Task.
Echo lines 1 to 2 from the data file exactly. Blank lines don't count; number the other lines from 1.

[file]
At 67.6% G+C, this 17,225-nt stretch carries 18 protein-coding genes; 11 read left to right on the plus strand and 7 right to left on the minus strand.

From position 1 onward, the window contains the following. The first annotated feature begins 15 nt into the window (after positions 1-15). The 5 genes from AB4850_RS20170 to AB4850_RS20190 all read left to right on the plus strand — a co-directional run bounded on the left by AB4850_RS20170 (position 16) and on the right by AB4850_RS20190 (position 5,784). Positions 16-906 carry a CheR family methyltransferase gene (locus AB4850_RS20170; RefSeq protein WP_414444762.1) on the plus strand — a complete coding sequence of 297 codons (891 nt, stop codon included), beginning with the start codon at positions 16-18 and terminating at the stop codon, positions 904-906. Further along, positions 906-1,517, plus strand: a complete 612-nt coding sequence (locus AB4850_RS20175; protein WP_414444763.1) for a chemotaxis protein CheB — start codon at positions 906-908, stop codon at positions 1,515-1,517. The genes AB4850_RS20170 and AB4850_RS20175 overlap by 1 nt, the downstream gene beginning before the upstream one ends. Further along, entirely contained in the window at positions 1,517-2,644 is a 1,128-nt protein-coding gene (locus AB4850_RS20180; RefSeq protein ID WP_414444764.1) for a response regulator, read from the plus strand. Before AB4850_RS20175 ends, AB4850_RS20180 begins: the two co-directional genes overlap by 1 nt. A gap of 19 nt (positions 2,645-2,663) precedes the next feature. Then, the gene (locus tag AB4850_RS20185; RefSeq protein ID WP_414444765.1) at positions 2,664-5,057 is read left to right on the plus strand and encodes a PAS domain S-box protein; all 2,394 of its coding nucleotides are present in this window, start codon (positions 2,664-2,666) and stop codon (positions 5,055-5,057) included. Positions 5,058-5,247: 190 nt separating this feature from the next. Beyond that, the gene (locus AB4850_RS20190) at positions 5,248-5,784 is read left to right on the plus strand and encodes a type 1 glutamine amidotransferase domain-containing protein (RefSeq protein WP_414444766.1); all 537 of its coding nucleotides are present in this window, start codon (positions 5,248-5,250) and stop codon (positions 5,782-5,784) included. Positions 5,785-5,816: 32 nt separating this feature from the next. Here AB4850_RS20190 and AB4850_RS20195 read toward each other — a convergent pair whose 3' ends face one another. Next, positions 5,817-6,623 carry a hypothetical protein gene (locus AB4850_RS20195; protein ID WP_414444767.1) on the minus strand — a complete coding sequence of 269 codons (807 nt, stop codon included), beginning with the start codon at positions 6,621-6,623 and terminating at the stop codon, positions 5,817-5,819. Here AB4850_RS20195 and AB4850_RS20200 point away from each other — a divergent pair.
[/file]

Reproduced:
At 67.6% G+C, this 17,225-nt stretch carries 18 protein-coding genes; 11 read left to right on the plus strand and 7 right to left on the minus strand.

From position 1 onward, the window contains the following. The first annotated feature begins 15 nt into the window (after positions 1-15). The 5 genes from AB4850_RS20170 to AB4850_RS20190 all read left to right on the plus strand — a co-directional run bounded on the left by AB4850_RS20170 (position 16) and on the right by AB4850_RS20190 (position 5,784). Positions 16-906 carry a CheR family methyltransferase gene (locus AB4850_RS20170; RefSeq protein WP_414444762.1) on the plus strand — a complete coding sequence of 297 codons (891 nt, stop codon included), beginning with the start codon at positions 16-18 and terminating at the stop codon, positions 904-906. Further along, positions 906-1,517, plus strand: a complete 612-nt coding sequence (locus AB4850_RS20175; protein WP_414444763.1) for a chemotaxis protein CheB — start codon at positions 906-908, stop codon at positions 1,515-1,517. The genes AB4850_RS20170 and AB4850_RS20175 overlap by 1 nt, the downstream gene beginning before the upstream one ends. Further along, entirely contained in the window at positions 1,517-2,644 is a 1,128-nt protein-coding gene (locus AB4850_RS20180; RefSeq protein ID WP_414444764.1) for a response regulator, read from the plus strand. Before AB4850_RS20175 ends, AB4850_RS20180 begins: the two co-directional genes overlap by 1 nt. A gap of 19 nt (positions 2,645-2,663) precedes the next feature. Then, the gene (locus tag AB4850_RS20185; RefSeq protein ID WP_414444765.1) at positions 2,664-5,057 is read left to right on the plus strand and encodes a PAS domain S-box protein; all 2,394 of its coding nucleotides are present in this window, start codon (positions 2,664-2,666) and stop codon (positions 5,055-5,057) included. Positions 5,058-5,247: 190 nt separating this feature from the next. Beyond that, the gene (locus AB4850_RS20190) at positions 5,248-5,784 is read left to right on the plus strand and encodes a type 1 glutamine amidotransferase domain-containing protein (RefSeq protein WP_414444766.1); all 537 of its coding nucleotides are present in this window, start codon (positions 5,248-5,250) and stop codon (positions 5,782-5,784) included. Positions 5,785-5,816: 32 nt separating this feature from the next. Here AB4850_RS20190 and AB4850_RS20195 read toward each other — a convergent pair whose 3' ends face one another. Next, positions 5,817-6,623 carry a hypothetical protein gene (locus AB4850_RS20195; protein ID WP_414444767.1) on the minus strand — a complete coding sequence of 269 codons (807 nt, stop codon included), beginning with the start codon at positions 6,621-6,623 and terminating at the stop codon, positions 5,817-5,819. Here AB4850_RS20195 and AB4850_RS20200 point away from each other — a divergent pair.